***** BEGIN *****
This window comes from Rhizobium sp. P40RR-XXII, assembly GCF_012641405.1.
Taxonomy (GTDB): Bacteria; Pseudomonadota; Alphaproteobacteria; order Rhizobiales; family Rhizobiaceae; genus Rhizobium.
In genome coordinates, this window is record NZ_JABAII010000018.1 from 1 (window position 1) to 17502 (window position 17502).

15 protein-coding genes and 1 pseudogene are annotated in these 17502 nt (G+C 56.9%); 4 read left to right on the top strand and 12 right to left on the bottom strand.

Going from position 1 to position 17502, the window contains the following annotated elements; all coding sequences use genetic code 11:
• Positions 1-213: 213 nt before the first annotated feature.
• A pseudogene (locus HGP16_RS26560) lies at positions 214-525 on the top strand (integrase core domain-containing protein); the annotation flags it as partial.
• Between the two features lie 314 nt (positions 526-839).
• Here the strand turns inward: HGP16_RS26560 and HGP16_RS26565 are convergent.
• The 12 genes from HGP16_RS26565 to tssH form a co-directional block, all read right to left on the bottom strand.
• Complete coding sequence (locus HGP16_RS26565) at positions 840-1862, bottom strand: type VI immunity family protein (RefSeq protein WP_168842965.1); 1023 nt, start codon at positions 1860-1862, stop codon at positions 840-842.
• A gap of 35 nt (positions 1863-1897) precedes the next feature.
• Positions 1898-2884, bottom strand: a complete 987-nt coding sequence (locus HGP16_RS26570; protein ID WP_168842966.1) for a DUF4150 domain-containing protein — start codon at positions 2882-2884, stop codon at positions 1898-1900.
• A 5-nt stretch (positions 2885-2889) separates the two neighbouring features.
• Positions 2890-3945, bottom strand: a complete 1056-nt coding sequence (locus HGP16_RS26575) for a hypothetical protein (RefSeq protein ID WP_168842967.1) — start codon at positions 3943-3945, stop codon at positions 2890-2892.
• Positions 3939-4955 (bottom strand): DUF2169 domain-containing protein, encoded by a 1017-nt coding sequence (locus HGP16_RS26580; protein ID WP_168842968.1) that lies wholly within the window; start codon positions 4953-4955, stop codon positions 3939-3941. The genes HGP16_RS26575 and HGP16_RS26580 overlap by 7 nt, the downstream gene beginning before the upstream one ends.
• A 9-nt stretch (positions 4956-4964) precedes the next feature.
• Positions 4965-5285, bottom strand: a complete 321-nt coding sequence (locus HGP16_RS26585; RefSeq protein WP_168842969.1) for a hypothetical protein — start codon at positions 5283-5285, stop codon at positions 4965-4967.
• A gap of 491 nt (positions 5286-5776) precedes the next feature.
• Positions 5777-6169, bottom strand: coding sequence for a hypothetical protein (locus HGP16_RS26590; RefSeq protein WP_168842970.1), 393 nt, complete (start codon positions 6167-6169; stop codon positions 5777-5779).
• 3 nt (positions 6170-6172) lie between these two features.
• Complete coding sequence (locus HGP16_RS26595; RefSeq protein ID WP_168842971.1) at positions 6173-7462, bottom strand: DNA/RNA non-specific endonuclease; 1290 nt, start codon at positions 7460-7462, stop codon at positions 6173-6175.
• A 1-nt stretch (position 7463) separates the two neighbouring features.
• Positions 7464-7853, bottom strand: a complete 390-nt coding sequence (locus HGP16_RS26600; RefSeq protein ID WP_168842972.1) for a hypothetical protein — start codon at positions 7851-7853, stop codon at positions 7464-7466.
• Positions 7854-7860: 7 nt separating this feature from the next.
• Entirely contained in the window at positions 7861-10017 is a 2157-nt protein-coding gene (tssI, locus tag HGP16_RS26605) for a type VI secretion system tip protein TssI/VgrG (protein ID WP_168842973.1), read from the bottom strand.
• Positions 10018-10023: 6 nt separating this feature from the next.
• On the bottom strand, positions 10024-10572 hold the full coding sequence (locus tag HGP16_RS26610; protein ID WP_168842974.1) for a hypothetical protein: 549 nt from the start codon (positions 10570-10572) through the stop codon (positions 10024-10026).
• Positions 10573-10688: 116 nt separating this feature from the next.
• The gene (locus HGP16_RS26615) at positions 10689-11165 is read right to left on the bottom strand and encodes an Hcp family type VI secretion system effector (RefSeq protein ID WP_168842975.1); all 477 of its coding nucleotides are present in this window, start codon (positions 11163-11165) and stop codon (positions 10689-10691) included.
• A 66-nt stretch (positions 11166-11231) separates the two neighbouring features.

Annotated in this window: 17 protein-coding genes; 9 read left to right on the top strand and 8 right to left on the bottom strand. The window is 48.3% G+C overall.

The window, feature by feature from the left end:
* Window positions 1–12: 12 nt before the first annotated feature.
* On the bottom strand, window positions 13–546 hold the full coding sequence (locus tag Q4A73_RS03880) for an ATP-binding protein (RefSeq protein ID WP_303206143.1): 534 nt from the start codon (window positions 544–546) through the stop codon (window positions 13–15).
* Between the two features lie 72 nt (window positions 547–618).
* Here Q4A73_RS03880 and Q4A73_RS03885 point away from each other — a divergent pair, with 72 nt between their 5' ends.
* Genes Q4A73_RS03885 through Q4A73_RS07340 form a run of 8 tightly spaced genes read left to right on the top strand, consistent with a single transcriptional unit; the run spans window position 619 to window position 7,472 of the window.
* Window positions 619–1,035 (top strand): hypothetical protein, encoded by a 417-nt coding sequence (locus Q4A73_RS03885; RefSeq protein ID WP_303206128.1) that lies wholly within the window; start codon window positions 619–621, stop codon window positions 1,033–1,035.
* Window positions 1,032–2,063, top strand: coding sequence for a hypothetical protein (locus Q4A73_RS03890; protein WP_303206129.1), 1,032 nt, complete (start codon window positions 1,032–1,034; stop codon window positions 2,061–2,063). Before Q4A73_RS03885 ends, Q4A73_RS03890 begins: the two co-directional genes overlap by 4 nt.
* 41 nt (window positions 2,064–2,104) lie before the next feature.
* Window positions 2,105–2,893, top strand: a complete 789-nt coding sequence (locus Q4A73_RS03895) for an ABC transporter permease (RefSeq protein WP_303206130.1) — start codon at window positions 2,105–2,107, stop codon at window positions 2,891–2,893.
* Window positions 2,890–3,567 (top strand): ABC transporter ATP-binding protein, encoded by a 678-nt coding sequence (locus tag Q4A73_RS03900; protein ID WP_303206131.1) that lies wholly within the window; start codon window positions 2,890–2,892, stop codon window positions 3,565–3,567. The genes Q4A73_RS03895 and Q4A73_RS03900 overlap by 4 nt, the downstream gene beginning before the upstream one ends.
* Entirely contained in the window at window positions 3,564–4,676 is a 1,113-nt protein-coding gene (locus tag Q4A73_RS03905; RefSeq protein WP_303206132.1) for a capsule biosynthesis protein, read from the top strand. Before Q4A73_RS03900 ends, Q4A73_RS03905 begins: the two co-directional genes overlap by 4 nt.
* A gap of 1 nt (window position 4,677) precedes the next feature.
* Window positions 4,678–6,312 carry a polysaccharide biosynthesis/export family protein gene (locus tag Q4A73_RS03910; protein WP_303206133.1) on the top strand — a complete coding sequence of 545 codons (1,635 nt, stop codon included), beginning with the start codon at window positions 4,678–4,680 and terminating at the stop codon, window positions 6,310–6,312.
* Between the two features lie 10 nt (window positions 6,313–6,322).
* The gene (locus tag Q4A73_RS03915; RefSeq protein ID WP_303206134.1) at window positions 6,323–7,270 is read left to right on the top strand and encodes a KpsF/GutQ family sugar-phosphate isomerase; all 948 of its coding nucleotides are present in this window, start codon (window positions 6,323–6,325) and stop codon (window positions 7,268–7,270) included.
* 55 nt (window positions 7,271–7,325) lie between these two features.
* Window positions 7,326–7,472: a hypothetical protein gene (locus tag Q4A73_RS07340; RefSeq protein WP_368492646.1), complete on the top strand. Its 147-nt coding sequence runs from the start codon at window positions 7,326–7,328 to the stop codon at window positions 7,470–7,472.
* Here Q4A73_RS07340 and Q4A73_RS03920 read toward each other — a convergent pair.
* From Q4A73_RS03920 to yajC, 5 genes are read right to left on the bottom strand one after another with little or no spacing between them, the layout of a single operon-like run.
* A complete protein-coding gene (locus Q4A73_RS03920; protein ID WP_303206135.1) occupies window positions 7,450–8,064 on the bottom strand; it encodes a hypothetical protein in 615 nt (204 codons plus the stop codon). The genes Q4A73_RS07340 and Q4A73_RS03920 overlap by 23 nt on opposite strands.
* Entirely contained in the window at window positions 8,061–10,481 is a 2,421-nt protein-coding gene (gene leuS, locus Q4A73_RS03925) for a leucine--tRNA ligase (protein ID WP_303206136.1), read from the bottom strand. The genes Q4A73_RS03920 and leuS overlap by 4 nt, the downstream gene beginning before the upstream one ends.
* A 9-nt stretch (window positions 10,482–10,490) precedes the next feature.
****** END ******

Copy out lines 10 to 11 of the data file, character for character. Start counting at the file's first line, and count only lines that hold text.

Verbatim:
• The 12 genes from HGP16_RS26565 to tssH form a co-directional block, all read right to left on the bottom strand.
• Complete coding sequence (locus HGP16_RS26565) at positions 840-1862, bottom strand: type VI immunity family protein (RefSeq protein WP_168842965.1); 1023 nt, start codon at positions 1860-1862, stop codon at positions 840-842.